5 Inspiring Women of Color

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Black History month is wrapping up, and I wanted to write about some women of color who have inspired me in different ways. These women are crushing it in all sorts of areas of life: financially, spiritually, intellectually, or just through sharing their joy and making people laugh. In no particular order, here are some women who have taught me some things in the last few years. 

Tiffany Aliche-The Budgetnista and Personal Finance Guru

Tiffany was a great resource when I was learning how to set up my finances on my own. I mostly engaged with her content through podcast episodes, and she was especially inspiring to me because of her story. Tiffany is a former teacher that got herself out of a tough financial situation (crazy debt and having to move back in with her parents), and then went on to build her own business and brand all about personal finance. Her success story, and the advice that she gives that comes from a place of knowing financial hardship made me feel that she was trustworthy. It was so comforting to know that if she could get herself out of that experience, I could surely establish my own financial footing as an adult. She also has a new book out that I want to read! 

Aja Barber-all things sustainable fashion and anti-consumerism

Aja isn’t shy about speaking out about the harms of fast fashion, and has really made me think twice about what clothes I add to my wardrobe and where it comes from. She passes on great information about waste and where all the unwanted clothes really goes, talks about how companies greenwash to make it look like they are following sustainable practices, fights for fair wages for garment workers, and explores how we can be more intentional with our purchases. She recently came out with a book Consumed, which I cannot wait to read. Aja has educated me about an area that I didn’t know a lot about, and challenged me to be intentional and thoughtful about what I purchase, instead of following every impulse. 

Moe Motivate- black joy and some great knowledge on anti-racism work 

This woman is important to follow for several reasons. She is not afraid to call you out (and by you, I mean white people), and make you uncomfortable, but being uncomfortable is important, and it’s good to consider why what she is saying is making you feel a certain way. I was uncomfortable because what she was saying WAS TRUE. Monique will push you to ENGAGE and support her in her work, not just to scroll past on instagram. One of her podcast episodes was especially powerful to me because she specifically talks about the harm that comes from white women of faith. (Listen: Why I Don’t Have Many White Friends). I also just signed up for her Shine Class: Black Liberation on her website, which you can access here. Lastly, Monique also believes in spreading and sharing black joy, so you will catch glimpses of her painting, feeling confident in her new clothes, or gently poking fun of white girls in the club. Next on my list is her podcast about why she left Christianity.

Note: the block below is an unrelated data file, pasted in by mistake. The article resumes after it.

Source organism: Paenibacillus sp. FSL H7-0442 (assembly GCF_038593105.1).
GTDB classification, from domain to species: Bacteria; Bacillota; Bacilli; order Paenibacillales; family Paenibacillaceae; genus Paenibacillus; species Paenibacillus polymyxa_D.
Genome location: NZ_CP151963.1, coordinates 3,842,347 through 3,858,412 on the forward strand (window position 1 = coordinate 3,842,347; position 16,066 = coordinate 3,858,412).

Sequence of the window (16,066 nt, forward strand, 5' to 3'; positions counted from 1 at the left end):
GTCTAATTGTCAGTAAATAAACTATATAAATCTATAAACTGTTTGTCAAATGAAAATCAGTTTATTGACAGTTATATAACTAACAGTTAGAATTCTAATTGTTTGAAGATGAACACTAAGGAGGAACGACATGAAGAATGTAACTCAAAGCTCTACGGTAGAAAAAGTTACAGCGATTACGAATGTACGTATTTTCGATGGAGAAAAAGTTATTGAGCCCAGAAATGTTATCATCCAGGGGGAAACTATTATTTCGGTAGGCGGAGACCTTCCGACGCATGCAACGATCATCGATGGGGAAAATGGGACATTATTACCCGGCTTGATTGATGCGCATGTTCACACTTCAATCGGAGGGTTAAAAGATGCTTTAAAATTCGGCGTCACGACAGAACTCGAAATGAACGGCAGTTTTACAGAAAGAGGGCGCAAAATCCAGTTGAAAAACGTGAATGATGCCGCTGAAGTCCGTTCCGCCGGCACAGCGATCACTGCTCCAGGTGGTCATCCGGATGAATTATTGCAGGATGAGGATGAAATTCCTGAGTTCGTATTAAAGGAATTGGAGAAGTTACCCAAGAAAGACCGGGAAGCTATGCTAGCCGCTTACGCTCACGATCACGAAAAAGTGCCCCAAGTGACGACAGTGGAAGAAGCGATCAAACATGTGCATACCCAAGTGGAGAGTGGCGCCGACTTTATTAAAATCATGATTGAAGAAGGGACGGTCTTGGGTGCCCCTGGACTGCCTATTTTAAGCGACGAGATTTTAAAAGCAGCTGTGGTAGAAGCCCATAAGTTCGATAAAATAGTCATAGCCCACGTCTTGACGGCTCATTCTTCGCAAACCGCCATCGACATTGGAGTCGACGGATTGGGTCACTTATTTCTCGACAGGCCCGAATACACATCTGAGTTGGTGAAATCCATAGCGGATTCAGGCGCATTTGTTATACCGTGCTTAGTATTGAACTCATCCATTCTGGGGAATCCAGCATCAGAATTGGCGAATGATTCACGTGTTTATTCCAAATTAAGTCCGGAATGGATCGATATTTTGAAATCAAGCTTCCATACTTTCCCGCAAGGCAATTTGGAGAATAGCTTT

Rachel Cargle- writer, activist, and bookstore owner

Rachel is a queer black writer and entrepreneur who opened up her own bookstore in Akron, Ohio, which I think is so badass. She also started an organization called The Loveland Foundation, which helps provide therapy to women of color, and to which I donate on a monthly basis. I love her writing, her vision for her community, and how much she loves books.

Kyrah Malika Daniels- academic extraordinaire

And last but certainly not least is my friend from high school, Dr. Kyrah Daniels, who has her undergrad from Stanford, her Master’s and PhD from from Harvard (no big deal), and currently teaches at Boston College. I vividly remember meeting Kyrah in high school in Mr. Gleason’s art classroom during passing period. She went on to be one of my closest friends in high school, helping me through AP World and US History and generally getting through all the BS that is high school and adolescence with me. She pushed me academically, made me laugh, and was a huge part of opening my eyes to issues of race to which I was oblivious. Although we have lost touch, she continues to inspire and educate me and I am so proud of her. 

I would encourage you to consider giving to many of the causes that these women support. Buy their books (from an independent bookstore if you can).  Enroll in their courses! Support their small businesses, or listen to their podcasts and leave a review. And let me know the women of color who inspire you!

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